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Lessons From The Washington Centennial

( Originally Published 1916 )



BY GEORGE A. GORDON

Picture to yourselves the joy and expectation of that day which saw the establishment of our Government a century ago. As the patriots of that day in the midst of festivity and joy look back upon famine and nakedness and peril and sword, upon battlefields and garments rolled in blood, as they think of their emergence from the long struggle weary and exhausted, as they recall their precarious existence as a nation under the articles of confederation, as they behold the blessing of God upon their faith and courage and energy, can we not hear those voices, hushed so long ago, speaking to us and assuring us that they that sow in tears shall reap in joy?

We think of the founding of our Government and we recall at this moment the representatives of three generations of statesmen, Washington and Hamilton, Clay and Webster, Lincoln and Sumner. Our attention will be concentrated on the unique and commanding figure of the first President. Through the renewed study and statement of his public career many lessons, familiar indeed, but of fresh importance, will be read into the hearts of our country.

We cannot doubt in the case of Washington the fact of a divine call. Joshua was not more evidently called to command the armies of Israel than Washington to lead the forces of the united colonies. David was not more signally summoned from the sheep-folds to the throne of his people than Washington from his quiet home on the Potomac to the seat of supreme power over his countrymen. There was not a single believer in the Divine Being in the Constitutional Congress who did not hear in the voice of John Adams, when he moved the appointment of George Washington as Commander in-Chief of all the forces raised or to be raised, the creation and appointment of God.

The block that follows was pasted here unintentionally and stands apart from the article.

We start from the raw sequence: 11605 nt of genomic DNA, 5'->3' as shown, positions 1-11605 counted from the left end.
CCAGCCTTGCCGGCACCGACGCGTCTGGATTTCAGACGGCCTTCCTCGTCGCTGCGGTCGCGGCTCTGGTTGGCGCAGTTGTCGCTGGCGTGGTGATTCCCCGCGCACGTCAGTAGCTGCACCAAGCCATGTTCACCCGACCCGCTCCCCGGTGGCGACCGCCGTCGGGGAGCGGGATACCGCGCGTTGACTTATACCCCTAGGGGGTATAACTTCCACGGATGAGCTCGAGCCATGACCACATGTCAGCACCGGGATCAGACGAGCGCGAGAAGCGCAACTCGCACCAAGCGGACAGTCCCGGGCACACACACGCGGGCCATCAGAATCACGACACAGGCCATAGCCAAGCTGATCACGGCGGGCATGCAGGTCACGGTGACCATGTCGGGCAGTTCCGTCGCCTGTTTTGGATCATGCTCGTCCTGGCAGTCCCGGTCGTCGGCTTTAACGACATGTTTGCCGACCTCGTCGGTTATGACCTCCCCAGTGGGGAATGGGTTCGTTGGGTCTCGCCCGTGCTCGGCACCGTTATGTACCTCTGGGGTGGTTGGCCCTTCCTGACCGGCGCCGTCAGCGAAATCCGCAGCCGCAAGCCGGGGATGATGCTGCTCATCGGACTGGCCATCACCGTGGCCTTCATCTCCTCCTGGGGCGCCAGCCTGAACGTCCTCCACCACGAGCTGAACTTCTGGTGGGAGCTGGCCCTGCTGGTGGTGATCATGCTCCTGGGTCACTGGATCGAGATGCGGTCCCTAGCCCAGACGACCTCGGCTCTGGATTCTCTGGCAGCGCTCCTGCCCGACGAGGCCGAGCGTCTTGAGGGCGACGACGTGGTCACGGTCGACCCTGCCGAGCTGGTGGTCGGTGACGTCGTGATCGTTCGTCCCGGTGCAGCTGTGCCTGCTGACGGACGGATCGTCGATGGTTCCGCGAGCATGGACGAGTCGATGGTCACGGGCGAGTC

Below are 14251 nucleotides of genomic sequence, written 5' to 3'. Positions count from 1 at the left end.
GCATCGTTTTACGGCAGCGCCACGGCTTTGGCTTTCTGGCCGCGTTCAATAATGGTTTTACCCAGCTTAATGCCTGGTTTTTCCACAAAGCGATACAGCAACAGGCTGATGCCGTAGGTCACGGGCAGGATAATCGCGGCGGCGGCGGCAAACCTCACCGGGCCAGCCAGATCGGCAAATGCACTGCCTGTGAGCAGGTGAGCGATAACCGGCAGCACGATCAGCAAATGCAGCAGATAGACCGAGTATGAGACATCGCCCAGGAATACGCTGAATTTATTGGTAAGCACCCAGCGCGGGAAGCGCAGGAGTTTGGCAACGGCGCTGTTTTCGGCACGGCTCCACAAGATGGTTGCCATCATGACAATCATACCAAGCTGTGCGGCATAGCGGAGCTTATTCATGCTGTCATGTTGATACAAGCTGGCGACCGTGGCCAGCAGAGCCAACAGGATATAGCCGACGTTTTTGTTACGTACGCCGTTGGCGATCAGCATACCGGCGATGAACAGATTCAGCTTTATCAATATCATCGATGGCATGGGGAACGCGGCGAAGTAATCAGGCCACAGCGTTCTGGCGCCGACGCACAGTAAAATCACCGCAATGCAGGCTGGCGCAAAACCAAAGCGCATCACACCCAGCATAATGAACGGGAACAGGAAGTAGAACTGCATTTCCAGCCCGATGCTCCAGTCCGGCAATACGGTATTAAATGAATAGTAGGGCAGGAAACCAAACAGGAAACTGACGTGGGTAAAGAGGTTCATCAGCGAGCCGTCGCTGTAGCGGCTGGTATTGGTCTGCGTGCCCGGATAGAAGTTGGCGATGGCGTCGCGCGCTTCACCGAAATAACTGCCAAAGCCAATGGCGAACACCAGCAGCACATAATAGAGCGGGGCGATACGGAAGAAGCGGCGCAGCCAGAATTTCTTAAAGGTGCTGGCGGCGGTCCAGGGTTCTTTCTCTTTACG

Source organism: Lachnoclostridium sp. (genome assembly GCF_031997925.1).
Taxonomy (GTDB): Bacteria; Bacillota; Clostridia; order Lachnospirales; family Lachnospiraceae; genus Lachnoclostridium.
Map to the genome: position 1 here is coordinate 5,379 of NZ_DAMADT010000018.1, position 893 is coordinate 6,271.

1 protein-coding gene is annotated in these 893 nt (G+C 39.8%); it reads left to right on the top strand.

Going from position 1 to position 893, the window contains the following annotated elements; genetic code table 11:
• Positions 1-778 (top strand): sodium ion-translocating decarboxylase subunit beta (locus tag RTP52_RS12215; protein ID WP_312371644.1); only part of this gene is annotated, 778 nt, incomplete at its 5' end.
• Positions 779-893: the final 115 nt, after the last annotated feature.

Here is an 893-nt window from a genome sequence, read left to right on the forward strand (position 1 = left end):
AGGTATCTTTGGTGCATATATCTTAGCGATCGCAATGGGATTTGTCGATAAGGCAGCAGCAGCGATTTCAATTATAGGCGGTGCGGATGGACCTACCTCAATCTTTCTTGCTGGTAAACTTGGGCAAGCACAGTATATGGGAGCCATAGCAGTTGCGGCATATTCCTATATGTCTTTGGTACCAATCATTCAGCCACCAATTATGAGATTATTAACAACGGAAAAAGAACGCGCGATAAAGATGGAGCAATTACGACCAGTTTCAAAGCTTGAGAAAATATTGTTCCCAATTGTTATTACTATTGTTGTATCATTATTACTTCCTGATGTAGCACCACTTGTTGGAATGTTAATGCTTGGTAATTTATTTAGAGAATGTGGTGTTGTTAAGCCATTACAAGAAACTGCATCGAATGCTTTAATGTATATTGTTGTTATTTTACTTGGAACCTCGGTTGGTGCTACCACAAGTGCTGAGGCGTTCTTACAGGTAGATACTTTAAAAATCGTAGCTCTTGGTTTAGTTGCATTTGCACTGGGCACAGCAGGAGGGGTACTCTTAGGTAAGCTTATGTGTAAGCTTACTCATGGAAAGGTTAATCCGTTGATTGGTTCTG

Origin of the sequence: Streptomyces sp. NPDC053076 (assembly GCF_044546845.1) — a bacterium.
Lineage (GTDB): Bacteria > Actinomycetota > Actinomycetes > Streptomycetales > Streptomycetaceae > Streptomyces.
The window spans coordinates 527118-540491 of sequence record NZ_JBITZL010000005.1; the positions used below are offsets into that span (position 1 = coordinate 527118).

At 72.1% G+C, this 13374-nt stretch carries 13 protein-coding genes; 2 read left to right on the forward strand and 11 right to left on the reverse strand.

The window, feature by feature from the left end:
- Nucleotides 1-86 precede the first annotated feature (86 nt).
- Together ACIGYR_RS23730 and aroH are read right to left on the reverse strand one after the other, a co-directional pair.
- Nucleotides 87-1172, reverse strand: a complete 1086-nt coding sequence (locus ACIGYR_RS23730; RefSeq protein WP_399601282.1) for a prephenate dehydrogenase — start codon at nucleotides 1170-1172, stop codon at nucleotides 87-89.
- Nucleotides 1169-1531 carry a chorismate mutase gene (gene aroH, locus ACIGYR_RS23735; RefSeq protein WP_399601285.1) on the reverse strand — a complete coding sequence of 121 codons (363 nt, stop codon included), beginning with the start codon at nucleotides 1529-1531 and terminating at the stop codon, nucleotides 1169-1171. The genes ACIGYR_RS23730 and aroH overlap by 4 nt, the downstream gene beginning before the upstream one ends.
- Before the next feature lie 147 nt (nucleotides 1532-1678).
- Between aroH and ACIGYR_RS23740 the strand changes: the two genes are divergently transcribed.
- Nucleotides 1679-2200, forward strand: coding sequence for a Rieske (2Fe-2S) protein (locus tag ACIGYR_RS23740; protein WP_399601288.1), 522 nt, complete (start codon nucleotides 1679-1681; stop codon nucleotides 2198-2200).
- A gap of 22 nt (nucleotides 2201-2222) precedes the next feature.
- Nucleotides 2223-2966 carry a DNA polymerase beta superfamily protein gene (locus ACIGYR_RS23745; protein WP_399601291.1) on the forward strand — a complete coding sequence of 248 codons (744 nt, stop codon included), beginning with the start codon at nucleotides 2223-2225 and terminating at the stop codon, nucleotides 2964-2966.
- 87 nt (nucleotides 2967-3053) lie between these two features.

So, in his election and re-election to the office of President, Hamilton set forth the clearness and urgency of the call in the remark that circumstances left Washington no option. That wonderful triumphal procession from Mount Vernon to New York, through Baltimore, Philadelphia, and Trenton, is in response to the appeal and command not only of earth, but of Heaven. As the nation's first President was called of God, so is the nation itself called. The divine ideal is before it as it was before him. God had work for Washington; he had work for his nation; he had work for every one of his fellow-citizens. An ideal good is before every man, and divine power behind him. Let him consent to the control of the power.

The nation's life and each individual life within it is founded on the sense of obligation. We have in the model of Washington a definition of duty in the special sense of the term, in the saying, " I most heartily wish the choice may not fall upon me. The wish of my soul is to spend the evening of my days as a private citizen on my farm." There is the power of inclination, the pleading of personal ease and comfort, the assertion of individual good. In all this there is nothing wrong, until it comes into conflict with the national call, with the universal good. Then came the fight between the special and the general, the private and the public, the individual and the universal good.

The hope of a nation is in the choice of office of its best men. The historic peril of the republic lies in the choice of unfit men for eminent official position. This is our peril. It is well we are becoming more and more alive to it. Nevertheless it is well to remember that there have been times in our history when the voice of electors has been the voice of God. When Washington was elected, the fittest man was chosen. His was the rule of the wisest and best man. There are few living who will not confess that Abraham Lincoln was another example of the choice by the people of the best man. We turn in hope to the great future. After he had taken the oath, Washington bowed his head, kissed the Bible, and, with the deepest feeling, uttered the words, " So help me God." There was his hope. There is the hope of every man. There is the hope of the nation.



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